Electronic instrumentation
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Electronic Instrumentation. Project 2 Velocity Measurement. Cantilever Beam Sensors. Position Measurement – obtained from the strain gauge Velocity Measurement – previously obtained from the magnetic pickup coil (not available since Fall of 2006)

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Electronic instrumentation

Electronic Instrumentation

Project 2

Velocity Measurement


Cantilever beam sensors

Cantilever Beam Sensors

  • Position Measurement – obtained from the strain gauge

  • Velocity Measurement – previously obtained from the magnetic pickup coil (not available since Fall of 2006)

  • Acceleration Measurement – obtained from the Analog Devices accelerometer

ENGR-4300 Electronic Instrumentation


Sensor signals

Sensor Signals

  • The 2 signals

    • Position

    • Acceleration

ENGR-4300 Electronic Instrumentation


Basic steps for project

Basic Steps for Project

  • Mount an accelerometer close to the end of the beam

    • Wire +2.5V, -2.5V, and signal between IOBoard and Circuit

    • Record acceleration signal

  • Reconnect strain gauge circuit

    • Calibrate the stain gauge

    • Record position signal

  • Compare accelerometer and strain gauge signals

  • Build an integrator circuit to get velocity from the accelerometer sensor

  • Build a differentiator circuit to get velocity from the strain gauge sensor

  • Include all calibration and gain constants and compare measurements of velocity

ENGR-4300 Electronic Instrumentation


Building the accelerometer circuit

Building the Accelerometer Circuit

ENGR-4300 Electronic Instrumentation


The analog device accelerometer

The Analog Device Accelerometer

  • The AD Accelerometer is an excellent example of a MEMS device in which a large number of very, very small cantilever beams are used to measure acceleration. A simplified view of a beam is shown here.

ENGR-4300 Electronic Instrumentation


Accelerometer circuit

(V+)

10F

(V-)

Accelerometer Circuit

  • The AD chip produces a signal proportional to acceleration

  • V+ and V- supplies are on the IOBoard.

  • Only 3 wires need to be connected, V+, V- and the signal vout.

ENGR-4300 Electronic Instrumentation


Accelerometer circuit1

Accelerometer Circuit

  • The ADXL150 is surface mounted, so we must use a surfboard to connect it to a protoboard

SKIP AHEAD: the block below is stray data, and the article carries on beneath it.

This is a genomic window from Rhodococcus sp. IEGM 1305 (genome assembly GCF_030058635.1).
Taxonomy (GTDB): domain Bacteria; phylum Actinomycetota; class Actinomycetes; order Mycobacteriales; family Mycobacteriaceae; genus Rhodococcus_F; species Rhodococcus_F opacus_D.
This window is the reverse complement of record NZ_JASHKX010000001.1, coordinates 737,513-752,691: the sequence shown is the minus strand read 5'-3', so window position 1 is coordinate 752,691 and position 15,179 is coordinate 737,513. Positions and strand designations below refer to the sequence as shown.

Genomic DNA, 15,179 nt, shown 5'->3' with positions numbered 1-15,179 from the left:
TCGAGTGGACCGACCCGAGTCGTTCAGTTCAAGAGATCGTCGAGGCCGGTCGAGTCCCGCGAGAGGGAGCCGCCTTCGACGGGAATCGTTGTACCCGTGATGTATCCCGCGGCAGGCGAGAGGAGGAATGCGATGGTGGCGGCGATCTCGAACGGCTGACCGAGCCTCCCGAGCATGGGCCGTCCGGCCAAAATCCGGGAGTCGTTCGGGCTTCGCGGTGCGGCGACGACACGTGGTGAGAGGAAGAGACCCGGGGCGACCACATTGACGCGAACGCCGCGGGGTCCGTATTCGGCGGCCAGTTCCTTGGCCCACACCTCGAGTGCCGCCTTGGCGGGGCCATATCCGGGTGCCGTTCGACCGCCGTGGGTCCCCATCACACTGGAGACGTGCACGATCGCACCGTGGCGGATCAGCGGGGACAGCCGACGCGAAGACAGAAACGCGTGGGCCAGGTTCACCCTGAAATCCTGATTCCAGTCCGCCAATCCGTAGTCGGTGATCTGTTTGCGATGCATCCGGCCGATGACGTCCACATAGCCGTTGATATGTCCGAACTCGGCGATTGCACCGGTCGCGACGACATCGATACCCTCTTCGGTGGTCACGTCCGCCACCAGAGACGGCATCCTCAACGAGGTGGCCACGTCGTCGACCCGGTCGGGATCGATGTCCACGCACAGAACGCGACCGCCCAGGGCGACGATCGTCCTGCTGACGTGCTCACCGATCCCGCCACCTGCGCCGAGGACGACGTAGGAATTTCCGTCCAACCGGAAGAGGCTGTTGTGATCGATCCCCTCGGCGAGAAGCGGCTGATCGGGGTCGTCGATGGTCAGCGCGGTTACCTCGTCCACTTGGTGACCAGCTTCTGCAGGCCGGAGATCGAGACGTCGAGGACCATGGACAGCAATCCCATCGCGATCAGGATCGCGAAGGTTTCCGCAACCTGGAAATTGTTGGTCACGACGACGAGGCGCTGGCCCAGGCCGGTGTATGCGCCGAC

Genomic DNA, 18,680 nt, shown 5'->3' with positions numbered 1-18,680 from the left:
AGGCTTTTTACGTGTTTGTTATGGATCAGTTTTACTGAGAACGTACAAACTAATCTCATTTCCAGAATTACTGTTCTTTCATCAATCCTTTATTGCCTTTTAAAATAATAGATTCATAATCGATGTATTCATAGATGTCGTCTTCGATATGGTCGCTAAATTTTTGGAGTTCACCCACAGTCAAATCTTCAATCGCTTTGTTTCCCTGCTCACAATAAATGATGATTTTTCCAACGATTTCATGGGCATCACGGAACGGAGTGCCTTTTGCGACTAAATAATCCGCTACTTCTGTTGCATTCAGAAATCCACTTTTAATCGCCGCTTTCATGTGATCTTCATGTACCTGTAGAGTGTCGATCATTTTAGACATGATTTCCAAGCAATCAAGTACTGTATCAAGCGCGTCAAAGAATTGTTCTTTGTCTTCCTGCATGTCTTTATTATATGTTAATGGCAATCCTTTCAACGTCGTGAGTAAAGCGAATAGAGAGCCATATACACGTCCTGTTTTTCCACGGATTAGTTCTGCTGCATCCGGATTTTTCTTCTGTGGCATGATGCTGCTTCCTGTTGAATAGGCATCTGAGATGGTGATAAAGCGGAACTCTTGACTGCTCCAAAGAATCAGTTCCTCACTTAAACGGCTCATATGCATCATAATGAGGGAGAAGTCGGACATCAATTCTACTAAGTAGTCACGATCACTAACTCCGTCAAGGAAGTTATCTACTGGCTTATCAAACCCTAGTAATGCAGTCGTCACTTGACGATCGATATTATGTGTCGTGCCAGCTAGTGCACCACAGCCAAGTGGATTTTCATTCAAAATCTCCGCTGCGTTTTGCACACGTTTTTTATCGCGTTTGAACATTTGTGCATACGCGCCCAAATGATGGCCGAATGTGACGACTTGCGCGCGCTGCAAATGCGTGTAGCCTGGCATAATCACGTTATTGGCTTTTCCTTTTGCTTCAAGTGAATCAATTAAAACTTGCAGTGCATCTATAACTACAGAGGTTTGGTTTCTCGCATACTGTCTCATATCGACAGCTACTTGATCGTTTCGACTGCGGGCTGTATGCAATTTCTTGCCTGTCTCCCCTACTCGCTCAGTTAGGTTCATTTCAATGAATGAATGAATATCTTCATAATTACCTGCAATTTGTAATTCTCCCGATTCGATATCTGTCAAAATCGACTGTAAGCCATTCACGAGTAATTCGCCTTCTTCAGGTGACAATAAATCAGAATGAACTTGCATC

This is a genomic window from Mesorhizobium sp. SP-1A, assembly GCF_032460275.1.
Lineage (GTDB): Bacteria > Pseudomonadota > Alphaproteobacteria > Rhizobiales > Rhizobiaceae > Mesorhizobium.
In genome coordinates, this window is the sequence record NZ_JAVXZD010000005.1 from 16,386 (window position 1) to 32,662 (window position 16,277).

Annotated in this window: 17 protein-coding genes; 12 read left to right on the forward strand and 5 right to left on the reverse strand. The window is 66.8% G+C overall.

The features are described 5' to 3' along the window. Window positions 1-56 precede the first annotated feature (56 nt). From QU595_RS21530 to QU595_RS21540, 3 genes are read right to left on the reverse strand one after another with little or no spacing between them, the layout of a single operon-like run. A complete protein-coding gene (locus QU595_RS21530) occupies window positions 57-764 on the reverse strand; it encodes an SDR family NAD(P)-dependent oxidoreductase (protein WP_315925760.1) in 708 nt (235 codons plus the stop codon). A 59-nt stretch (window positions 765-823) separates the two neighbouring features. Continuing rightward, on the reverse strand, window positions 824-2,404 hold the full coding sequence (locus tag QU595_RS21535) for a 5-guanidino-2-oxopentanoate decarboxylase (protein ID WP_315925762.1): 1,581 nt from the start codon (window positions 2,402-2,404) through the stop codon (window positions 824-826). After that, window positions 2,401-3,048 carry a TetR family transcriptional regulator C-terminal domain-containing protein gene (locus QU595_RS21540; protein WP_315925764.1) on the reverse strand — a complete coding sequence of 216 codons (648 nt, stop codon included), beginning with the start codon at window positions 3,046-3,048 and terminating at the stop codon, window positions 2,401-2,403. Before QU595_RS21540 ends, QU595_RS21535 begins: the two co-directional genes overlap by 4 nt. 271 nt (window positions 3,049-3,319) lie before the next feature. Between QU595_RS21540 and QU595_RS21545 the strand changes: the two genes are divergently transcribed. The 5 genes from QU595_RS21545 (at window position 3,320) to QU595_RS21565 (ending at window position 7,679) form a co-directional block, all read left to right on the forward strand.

V- Vout V+

ENGR-4300 Electronic Instrumentation


Caution

Caution

  • Please be very careful with the accelerometers. While they can stand quite large g forces, they are electrically fragile. If you apply the wrong voltages to them, they will be ruined. AD is generous with these devices (you can obtain samples too), but we receive a limited number each year.

  • Note: this model is obsolete, so you can’t get this one. Others are available.

ENGR-4300 Electronic Instrumentation


Extra protoboard

Extra Protoboard

  • You will be given a small protoboard on which you will insert your accelerometer circuit.

  • Keep your circuit intact until you complete the project.

  • We have enough accelerometer surfboards that you can keep it until the end of project 2.

ENGR-4300 Electronic Instrumentation


Mounting the accelerometer

Mounting the Accelerometer

ENGR-4300 Electronic Instrumentation


Mount the accelerometer near the end of the beam

Mount the Accelerometer Near the End of the Beam

  • Place the small protoboard as close to the end as practical

  • The axis of the accelerometer needs to be vertical

ENGR-4300 Electronic Instrumentation


Accelerometer signal

Accelerometer Signal

  • The output from the accelerometer circuit is 38mV per g, where g is the acceleration of gravity.

  • The equation below includes the units in brackets

ENGR-4300 Electronic Instrumentation


Amplified strain gauge circuit

Amplified Strain Gauge Circuit

ENGR-4300 Electronic Instrumentation


Position measurement using the strain gauge

Position Measurement Using the Strain Gauge

  • Set up the amplified strain gauge circuit

  • Place a ruler near the end of the beam

  • Make several measurements of bridge output voltage and beam position